If you’re in it for the money and not the love, you will fail. Making money from anything creative is a difficult undertaking. Especially in the initial stages, you will encounter many roadblocks. If your only intent is to make money, it’s unlikely you’ll be willing to push through the blocks, and even if you do, your work may become increasingly shallow. If you’re driven by the passion for the project, it’s easier to stick to your guns and strive to achieve. Accept slow pace, frustrations and knockbacks as part of the experience.

Keep the personal and the professional separate. Although this seems like a no brainer, when you work closely with your friends, there is always the risk of overlap. While passion and personality are vital to success, you need to remember that you’re trying to run a business and your actions should be in its best interest. When one starts to affect the other, it’s important to take a step back and reevaluate your position. Whenever necessary, get independent advice from someone you trust.

Work with people you respect and who have similar values. This is fairly similar to the point above, but more about the mindset of those you surround yourself with. Any business and creative endeavour will have periods where things aren’t going right. You’ll have to invest a lot of time and energy (or ‘sweat equity’) with little or no monetary reward. To a lot of people, that is unacceptable, and their time will be short-lived. But if you work with people who are in it for the same reasons, you’ll maintain quality and produce work you’re all proud of.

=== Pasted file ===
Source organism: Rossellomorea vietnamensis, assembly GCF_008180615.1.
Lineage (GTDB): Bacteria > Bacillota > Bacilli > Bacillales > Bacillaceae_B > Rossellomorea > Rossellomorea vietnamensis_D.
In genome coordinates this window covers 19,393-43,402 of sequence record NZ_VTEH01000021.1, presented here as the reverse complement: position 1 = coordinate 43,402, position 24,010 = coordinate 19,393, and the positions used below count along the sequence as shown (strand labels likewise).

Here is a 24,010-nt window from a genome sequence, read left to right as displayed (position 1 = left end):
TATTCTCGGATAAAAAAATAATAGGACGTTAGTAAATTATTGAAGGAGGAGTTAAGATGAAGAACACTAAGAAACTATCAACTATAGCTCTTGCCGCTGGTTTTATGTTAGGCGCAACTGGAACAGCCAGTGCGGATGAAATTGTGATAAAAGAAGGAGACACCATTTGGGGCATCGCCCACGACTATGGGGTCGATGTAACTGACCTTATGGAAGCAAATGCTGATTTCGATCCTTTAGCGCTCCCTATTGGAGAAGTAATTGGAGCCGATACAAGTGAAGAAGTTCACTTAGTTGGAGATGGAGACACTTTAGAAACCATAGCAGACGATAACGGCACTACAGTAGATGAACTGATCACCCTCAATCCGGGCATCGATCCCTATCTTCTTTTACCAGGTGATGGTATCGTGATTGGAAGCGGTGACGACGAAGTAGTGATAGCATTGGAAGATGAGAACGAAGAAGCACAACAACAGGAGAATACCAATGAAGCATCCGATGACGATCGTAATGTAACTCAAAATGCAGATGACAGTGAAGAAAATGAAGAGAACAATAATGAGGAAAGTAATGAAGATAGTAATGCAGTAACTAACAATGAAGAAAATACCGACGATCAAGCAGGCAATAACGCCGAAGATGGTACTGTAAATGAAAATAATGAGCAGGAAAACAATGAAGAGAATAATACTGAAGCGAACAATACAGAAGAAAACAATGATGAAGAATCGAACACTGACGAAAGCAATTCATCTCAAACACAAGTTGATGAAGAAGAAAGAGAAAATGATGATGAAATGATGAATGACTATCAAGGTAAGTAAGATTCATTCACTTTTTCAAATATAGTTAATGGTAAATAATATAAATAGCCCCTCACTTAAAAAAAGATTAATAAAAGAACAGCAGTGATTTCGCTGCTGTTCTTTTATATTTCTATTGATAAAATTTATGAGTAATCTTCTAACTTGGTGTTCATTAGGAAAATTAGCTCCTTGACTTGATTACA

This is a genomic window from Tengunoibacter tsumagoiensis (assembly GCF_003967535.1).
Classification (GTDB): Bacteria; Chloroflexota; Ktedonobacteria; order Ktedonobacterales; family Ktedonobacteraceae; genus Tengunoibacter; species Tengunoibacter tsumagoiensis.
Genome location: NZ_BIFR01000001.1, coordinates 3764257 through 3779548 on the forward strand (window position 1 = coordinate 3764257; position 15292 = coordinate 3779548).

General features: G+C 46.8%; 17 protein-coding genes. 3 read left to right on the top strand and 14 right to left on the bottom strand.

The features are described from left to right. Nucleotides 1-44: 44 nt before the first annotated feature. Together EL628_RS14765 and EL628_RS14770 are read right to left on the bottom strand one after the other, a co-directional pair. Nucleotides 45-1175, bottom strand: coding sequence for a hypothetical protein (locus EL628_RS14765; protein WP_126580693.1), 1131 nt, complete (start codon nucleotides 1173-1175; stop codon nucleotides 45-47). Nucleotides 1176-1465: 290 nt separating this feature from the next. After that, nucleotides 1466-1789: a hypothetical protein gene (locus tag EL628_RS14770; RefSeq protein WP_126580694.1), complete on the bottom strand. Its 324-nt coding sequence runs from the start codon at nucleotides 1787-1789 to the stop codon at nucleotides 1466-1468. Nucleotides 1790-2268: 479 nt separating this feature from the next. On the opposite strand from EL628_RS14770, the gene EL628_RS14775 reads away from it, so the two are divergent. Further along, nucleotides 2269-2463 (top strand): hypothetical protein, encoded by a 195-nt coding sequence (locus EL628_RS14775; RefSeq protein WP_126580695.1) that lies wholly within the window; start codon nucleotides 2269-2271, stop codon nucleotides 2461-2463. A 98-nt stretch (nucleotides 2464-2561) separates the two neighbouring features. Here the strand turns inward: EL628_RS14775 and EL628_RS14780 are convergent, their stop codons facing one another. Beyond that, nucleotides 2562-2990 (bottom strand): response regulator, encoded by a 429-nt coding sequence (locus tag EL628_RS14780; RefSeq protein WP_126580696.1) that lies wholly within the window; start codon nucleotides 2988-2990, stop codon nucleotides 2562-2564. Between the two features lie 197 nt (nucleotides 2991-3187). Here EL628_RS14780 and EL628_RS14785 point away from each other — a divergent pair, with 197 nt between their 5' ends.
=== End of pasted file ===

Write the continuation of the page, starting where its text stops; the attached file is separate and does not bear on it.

Stay true to your original intent. Ideas are often priceless. If there was something in your original idea that pushed you to turn it into a business opportunity, it is important to remember what that was. Along the way, you can refine and reflect, but if outside forces pull you in a different direction, you may end up in a place you’re not happy with.

Celebrate your victories — even the small ones. Every time you hit a goal, or something unexpected happens, celebrate with your team. You’re all in it together and a little bit of shared success can help keep morale higher and things progressing.

Don’t be afraid to ask for advice. Even if you don’t end up using it, you never know when someone may drop a pearl of wisdom that solves all your problems.

Never stop learning. Every day is a new challenge, but often with a new opportunity. Don’t be afraid to push boundaries and make mistakes, but learn from your actions — good and bad. If things don’t work out, understand why and rectify. If things go well, remain humble and keep trying to improve. Nothing is ever perfect, but it’s a great aspiration to have.

Overcoat is available to read for free, online. Limited edition printed magazines are now available for sale.


Original article here.
Written for Truly Deeply blog.